October 20, 2020 2:53 PM
In a series of recent decisions, courts in Washington, D.C., have rejected challenges to the validity of the Consent Decree that grants the City of Santa Monica authority to close the Santa Monica Airport after December 31, 2028.
Most recently, on October 9, 2020, in National Business Aviation Association, Inc., et al. v. Federal Aviation Administration, et al., Case No. 18-1719 (RBW), the federal district court in Washington D.C. granted the FAA’s motion and dismissed for lack of jurisdiction an effort by the National Business Aviation, Inc., the Santa Monica Airport Association, Inc., and several aviation businesses based at the airport to challenge the validity of the Consent Decree. The district court held that because the plaintiffs had the opportunity to intervene to challenge the Consent Decree in the action in federal court in Los Angeles in which that Consent Decree was issued (though they failed to do so), the D.C. court had no jurisdiction to entertain the Plaintiffs’ challenge.
The D.C. district court’s holding is consistent with the 2018 holding in National Business Aviation Association v. Huerta, 737 F. App’x 1, 2 (D.C. Cir. 2018), in which the D.C. Circuit Court of Appeals dismissed for lack of jurisdiction another action brought by the same plaintiffs in which they acknowledged that the Consent Decree was reviewable only in the Ninth Circuit, but sought to characterize their action as a challenge to the underlying Settlement Agreement. The D.C. Circuit rejected this argument, holding that the Settlement Agreement was not a final order subject to challenge because it had no force or effect independent of the Consent Decree.
The D.C. district court’s decision follows an August 24, 2020 order by the United States Supreme Court denying a petition for review filed by Barry Rosen, a pilot and aircraft owner who used the Santa Monica airport. In fall 2017, Rosen filed in federal court in Los Angeles an action against the FAA and the City seeking to invalidate the Consent Decree. On July 5, 2018, the district court dismissed the complaint for lack of standing because Rosen had failed to allege any concrete injury he had suffered flowing from the actions of the FAA and City. On January 3, 2019, the Ninth Circuit Court of Appeals affirmed the dismissal. Rosen filed a petition seeking review by the Supreme Court. The Supreme Court denied that petition on August 24, 2020, bringing the litigation to an end.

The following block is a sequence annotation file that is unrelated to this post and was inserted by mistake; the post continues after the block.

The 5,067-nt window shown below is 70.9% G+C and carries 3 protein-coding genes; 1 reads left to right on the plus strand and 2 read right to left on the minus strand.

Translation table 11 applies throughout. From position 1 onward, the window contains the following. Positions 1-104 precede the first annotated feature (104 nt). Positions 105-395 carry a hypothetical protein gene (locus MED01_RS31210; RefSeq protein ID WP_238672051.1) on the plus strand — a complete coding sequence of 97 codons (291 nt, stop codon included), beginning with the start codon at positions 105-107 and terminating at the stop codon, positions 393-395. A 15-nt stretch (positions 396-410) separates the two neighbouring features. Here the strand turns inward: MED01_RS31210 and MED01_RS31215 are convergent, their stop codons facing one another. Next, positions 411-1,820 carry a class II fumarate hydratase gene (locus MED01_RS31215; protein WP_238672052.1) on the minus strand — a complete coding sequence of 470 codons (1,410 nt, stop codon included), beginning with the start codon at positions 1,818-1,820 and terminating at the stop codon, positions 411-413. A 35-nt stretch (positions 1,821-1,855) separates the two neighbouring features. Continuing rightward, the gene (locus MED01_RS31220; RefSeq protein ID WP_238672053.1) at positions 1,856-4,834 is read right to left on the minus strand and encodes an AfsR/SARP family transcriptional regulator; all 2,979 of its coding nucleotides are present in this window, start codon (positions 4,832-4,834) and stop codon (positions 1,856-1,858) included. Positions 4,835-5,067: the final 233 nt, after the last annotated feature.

“These decisions reaffirm the continuing validity of the Consent Decree, which provides clear legal authority for Santa Monica to close the airport after December 31, 2028,” said Interim City Attorney George S. Cardona. “We are pleased with the courts’ rejections of these challenges to the Consent Decree, and we will continue to defend against any similar challenges.”
The Consent Decree was entered by a federal district court in Los Angeles on February 1, 2017 to implement a settlement between the City and the FAA in litigation brought by the City. The Consent Decree requires the City to continue to operate the airport through December 31, 2028, but authorized the immediate shortening of the runway (which has been completed) and permits the City to close the airport permanently after December 31, 2028.
Public Information Officer